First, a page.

My daughter has been a serious artist since she was quite young, and went back and forth in high school on whether to study art in college. She was aiming for the need-based-aid super-selectives. At the time she applied, she had decided to do math after all, but submitted an art supplement that included work produced over several years. She had considered doing AP Studio junior year but decided not to because of the time factor and because she was leaning back away from studying art in college at that point.
And I hear what you’re saying about community service but just wanted to mention since I was commenting anyway that my very introverted kid, also a serious baker, did a yearlong project producing spectacular desserts every weekend, in large quantities, for an area soup kitchen.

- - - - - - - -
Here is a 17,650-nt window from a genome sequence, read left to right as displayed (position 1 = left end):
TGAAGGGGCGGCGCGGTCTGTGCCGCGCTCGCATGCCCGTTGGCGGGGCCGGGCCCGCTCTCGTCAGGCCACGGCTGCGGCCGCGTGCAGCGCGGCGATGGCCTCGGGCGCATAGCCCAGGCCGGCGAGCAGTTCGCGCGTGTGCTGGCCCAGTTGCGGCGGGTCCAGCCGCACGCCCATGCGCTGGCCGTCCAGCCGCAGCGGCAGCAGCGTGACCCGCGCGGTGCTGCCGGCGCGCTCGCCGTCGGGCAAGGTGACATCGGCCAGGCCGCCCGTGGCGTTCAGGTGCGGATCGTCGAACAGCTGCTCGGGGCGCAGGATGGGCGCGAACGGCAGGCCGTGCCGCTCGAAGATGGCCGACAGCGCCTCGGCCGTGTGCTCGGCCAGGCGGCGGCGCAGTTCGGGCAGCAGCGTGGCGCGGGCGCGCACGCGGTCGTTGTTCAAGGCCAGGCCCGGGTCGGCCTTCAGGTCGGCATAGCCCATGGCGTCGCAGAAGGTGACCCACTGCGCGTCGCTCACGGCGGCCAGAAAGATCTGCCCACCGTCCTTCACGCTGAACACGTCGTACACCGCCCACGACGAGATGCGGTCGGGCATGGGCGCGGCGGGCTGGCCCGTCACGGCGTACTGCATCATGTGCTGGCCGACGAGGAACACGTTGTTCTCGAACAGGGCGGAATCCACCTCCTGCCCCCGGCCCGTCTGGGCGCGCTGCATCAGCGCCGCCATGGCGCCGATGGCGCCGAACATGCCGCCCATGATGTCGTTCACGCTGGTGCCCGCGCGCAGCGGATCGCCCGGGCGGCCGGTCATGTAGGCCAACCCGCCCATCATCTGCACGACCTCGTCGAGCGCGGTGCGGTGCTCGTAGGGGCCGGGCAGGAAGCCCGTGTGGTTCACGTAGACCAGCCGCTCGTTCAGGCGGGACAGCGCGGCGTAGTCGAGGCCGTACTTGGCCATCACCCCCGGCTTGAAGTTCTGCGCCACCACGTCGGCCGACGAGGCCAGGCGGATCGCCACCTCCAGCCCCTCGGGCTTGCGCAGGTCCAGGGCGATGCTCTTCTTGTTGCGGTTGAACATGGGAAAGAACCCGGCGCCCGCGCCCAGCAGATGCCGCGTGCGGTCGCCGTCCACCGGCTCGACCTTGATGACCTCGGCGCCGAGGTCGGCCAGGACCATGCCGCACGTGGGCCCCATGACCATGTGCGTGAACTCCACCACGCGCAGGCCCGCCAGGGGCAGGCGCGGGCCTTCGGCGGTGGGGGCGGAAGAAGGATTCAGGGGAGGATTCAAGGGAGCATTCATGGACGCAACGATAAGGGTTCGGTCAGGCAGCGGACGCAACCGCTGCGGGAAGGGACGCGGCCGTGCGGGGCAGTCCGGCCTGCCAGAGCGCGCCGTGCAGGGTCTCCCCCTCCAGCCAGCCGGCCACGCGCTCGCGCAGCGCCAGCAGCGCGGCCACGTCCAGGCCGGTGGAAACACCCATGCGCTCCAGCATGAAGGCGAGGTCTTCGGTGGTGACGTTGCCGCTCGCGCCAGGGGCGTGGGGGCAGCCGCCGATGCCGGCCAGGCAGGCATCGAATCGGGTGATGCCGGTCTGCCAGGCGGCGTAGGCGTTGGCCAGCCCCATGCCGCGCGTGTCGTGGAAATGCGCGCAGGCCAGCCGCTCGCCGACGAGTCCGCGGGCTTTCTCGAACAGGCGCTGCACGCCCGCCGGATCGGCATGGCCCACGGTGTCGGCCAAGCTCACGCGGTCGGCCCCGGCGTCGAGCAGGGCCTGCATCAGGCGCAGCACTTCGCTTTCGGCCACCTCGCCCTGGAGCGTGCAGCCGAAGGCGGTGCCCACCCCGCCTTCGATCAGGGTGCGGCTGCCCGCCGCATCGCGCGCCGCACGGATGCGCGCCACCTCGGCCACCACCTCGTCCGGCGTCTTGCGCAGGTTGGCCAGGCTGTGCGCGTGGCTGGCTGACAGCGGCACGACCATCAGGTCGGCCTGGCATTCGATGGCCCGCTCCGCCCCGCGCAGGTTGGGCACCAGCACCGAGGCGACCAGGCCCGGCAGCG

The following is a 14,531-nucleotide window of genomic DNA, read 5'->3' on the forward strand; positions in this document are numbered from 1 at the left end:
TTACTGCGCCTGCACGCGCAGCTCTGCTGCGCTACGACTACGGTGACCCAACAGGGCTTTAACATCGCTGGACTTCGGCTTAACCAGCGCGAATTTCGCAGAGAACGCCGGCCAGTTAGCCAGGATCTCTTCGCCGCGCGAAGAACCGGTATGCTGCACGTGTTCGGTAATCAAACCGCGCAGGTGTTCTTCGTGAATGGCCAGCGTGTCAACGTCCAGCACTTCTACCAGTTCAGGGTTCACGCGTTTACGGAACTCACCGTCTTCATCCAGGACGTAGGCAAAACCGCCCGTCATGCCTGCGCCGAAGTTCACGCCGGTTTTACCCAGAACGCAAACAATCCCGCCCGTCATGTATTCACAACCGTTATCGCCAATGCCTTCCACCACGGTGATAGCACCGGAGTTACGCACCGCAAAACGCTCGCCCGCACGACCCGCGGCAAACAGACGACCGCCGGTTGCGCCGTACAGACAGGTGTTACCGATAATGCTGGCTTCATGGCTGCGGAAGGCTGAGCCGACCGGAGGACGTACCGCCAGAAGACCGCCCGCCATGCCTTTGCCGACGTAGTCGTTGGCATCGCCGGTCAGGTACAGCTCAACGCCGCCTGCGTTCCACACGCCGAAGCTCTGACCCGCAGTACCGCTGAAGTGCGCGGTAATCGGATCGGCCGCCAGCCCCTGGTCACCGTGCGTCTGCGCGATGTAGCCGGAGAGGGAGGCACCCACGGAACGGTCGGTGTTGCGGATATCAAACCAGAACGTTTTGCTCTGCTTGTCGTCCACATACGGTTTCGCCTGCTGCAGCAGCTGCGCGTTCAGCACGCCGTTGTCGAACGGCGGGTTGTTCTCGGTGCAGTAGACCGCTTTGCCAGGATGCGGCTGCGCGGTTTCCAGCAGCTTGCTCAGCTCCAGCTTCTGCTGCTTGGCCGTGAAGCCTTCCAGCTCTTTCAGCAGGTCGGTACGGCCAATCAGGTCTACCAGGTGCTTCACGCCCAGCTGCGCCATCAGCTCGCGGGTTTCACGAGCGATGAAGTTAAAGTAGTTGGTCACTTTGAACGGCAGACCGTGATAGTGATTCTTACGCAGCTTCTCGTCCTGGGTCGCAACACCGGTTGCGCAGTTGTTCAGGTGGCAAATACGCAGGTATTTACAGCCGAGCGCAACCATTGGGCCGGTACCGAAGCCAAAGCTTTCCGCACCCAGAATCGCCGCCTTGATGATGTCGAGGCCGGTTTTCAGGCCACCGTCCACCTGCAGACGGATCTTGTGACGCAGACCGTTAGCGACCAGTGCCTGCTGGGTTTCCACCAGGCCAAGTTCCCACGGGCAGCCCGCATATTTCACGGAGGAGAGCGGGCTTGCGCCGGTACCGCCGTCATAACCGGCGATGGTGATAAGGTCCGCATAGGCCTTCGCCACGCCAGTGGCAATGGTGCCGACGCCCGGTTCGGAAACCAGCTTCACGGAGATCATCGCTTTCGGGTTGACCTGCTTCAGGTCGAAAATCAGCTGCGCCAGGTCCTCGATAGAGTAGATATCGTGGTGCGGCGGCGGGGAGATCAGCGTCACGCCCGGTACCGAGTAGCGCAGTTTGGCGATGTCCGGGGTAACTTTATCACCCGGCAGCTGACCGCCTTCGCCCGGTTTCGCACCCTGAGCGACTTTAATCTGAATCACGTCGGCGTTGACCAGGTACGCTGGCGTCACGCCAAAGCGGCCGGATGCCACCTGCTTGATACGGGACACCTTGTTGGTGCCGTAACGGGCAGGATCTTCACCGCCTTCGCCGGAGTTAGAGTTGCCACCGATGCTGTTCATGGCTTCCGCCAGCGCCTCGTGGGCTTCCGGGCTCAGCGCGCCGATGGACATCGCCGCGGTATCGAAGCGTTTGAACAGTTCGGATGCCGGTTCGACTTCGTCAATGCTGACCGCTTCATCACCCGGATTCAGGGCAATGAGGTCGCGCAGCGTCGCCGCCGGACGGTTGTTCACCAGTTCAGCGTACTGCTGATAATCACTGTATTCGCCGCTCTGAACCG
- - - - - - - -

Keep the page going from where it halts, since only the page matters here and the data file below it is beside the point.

You've received a lot of great advice here, but just want to mention Art of Problem Solving for books and online classes. Challenging, fun classes for competition math topics and also the traditional high-school math sequence, but at a much higher level of abstraction and rigor. https://artofproblemsolving.com/school
@vonlost, the critical asterisk to that definition of reach/match/safety is that no school with an admission rate under 30% can be considered a safety, no matter how high the applicant's test scores are.
You could create some extracurriculars of your own, finding a way to volunteer and create a program at an elementary school, volunteer at a social service agency, start your own dance studio teaching little kids.